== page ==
As noted on the well-known law blog TaxProf, Washington and Lee professors Robert Danforth and Brant Hellwig have published a new edition of Estate and Gift Taxation (LexisNexis). From the blog:
This edition of Estate and Gift Taxation transitions from the temporary estate and gift tax regime that prevailed for the last decade by incorporating the provisions of the American Taxpayer Relief Act of 2012 that places the federal wealth transfer tax regime on a permanent footing. In addition to noting these fundamental legislative changes, the book devotes additional coverage to a number of recent estate and gift taxation hot topics, including:
- Defined value transfers and the increasing acceptance of this technique by courts;
- Portability of the unified credit from a predeceasing spouse to a surviving spouse;
- Availability of the gift tax annual exclusion for transfers of restricted beneficial interests in closely held entities; and
- Recent cases examining challenges to the use of family limited partnerships as estate planning vehicles.
Like the first edition of Estate and Gift Taxation published in 2011, the second edition consists of discrete chapters addressing the estate and gift tax regime in a context specific manner (i.e., jointly held property; life insurance; powers of appointment; retained-interest transfers, etc.). Each chapter contains a narrative explanation of the material, with important cases typically summarized rather than reproduced in full. Each chapter closes with a problem set requiring students to apply the relevant doctrine in the context of realistic hypothetical examples. A common technique in the problems is to present students sample trust language and then to ask students to identify tax pitfalls and to suggest drafting solutions around them. The authors provide their suggested answers to the problems in the comprehensive Teacher’s Manual for the second edition, which also will be available in July.
This book is part of the Graduate Tax Series, the first and only series of course materials designed for use in tax LL.M. programs. Like all books in the Series, Estate and Gift Taxation was designed from the ground-up with the needs of graduate tax faculty and students in mind.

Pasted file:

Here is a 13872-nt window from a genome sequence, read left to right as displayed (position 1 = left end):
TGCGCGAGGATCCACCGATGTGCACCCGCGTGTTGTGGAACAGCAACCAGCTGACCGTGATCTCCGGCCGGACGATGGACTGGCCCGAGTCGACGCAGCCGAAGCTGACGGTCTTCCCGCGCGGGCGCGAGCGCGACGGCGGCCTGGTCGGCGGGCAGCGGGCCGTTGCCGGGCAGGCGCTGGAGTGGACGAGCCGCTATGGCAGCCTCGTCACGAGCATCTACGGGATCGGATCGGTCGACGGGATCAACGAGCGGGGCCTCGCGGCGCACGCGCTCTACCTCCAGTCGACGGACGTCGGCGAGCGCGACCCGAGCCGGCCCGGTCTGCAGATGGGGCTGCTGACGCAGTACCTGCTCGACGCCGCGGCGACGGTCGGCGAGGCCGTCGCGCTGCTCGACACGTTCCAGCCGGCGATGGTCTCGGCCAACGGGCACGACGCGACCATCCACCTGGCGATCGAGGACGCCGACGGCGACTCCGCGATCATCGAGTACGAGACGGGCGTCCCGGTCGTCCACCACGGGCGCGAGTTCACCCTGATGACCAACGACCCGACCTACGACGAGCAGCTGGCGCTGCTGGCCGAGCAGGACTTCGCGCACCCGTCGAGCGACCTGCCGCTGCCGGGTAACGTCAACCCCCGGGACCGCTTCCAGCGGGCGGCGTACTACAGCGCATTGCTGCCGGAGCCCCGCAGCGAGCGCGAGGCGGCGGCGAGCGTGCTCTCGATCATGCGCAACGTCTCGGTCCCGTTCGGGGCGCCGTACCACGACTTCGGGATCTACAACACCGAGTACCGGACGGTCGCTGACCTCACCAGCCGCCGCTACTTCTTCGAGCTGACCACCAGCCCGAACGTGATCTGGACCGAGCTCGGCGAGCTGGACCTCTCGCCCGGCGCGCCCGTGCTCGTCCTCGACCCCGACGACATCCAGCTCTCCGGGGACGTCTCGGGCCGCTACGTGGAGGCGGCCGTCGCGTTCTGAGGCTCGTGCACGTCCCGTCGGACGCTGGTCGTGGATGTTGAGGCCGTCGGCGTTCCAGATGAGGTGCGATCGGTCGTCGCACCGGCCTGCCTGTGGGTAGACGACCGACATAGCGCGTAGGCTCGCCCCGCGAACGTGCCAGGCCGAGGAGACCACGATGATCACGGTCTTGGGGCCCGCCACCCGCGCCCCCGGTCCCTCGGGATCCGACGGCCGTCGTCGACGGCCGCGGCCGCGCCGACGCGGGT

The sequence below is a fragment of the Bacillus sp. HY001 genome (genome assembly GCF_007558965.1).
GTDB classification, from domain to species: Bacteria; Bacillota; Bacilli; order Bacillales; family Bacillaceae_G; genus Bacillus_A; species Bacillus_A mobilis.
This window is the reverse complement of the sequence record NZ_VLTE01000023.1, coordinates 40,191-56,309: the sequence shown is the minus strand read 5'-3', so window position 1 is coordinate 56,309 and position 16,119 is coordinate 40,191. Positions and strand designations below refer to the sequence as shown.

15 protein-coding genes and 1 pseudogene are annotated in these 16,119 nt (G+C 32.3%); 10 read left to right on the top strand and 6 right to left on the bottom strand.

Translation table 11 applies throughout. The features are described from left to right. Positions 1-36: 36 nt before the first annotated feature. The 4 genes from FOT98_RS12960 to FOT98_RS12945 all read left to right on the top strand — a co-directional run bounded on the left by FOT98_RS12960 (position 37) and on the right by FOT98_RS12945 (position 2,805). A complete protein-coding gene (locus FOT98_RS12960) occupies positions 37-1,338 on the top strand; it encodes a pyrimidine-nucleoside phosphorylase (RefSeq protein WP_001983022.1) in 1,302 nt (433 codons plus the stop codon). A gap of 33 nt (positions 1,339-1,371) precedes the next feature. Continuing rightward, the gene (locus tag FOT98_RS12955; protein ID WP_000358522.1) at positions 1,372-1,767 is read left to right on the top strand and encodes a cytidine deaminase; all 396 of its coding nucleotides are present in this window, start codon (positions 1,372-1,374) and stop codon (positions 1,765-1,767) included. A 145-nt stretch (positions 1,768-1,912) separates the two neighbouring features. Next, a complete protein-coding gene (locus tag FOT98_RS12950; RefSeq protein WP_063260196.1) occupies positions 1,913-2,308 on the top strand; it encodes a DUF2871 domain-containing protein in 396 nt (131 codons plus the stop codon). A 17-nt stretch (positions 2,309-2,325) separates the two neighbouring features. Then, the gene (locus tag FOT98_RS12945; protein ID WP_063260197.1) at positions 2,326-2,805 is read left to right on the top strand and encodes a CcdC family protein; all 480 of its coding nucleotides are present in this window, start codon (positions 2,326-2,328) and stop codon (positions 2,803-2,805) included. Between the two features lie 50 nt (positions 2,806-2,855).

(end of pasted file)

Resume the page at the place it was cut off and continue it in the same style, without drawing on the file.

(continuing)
You can read more about the Graduate Tax Series at TaxProf.
Several Washington and Lee Law School faculty members presented last week at the annual meeting of the Southeastern Association of Law Schools (SEALS). In addition, David Millon, J. B. Stombock Professor of Law at Washington and Lee University School of Law, took the helm as President of SEALS for the 2012-13 term.
In addition to his duties with the organization during the conference, Millon also served as a panelist in a session on how recent Supreme Court decisions and congressional legislation are affecting business and regulatory issues and in a discussion group focused on teaching business law in a new economic environment. Other presentations by W&L faculty included:
- Johanna Bond, who participated in a discussion group on contemporary issues in gender and the law.
- Christopher Bruner, who presented a paper during a panel on recent developments in corporate governance.
- Mark Drumbl, who participated in a discussion group on the growing importance of international matters to legal education.
- Jill Fraley, who presented her research on maps as legal arguments in a new scholars panel.
- Brant Hellwig, who participated in a discussion group on tax reform in 2012.
- John Keyser and Todd Peppers, who participated in a panel on social science and the law.
- J.D. King, who participated in a panel on implicit racial bias in the criminal justice system.
- Joan Shaughnessy, who served as a moderator of a new scholars panel.
- Robin Wilson, who participated in a panel on cutting edge issues in family law.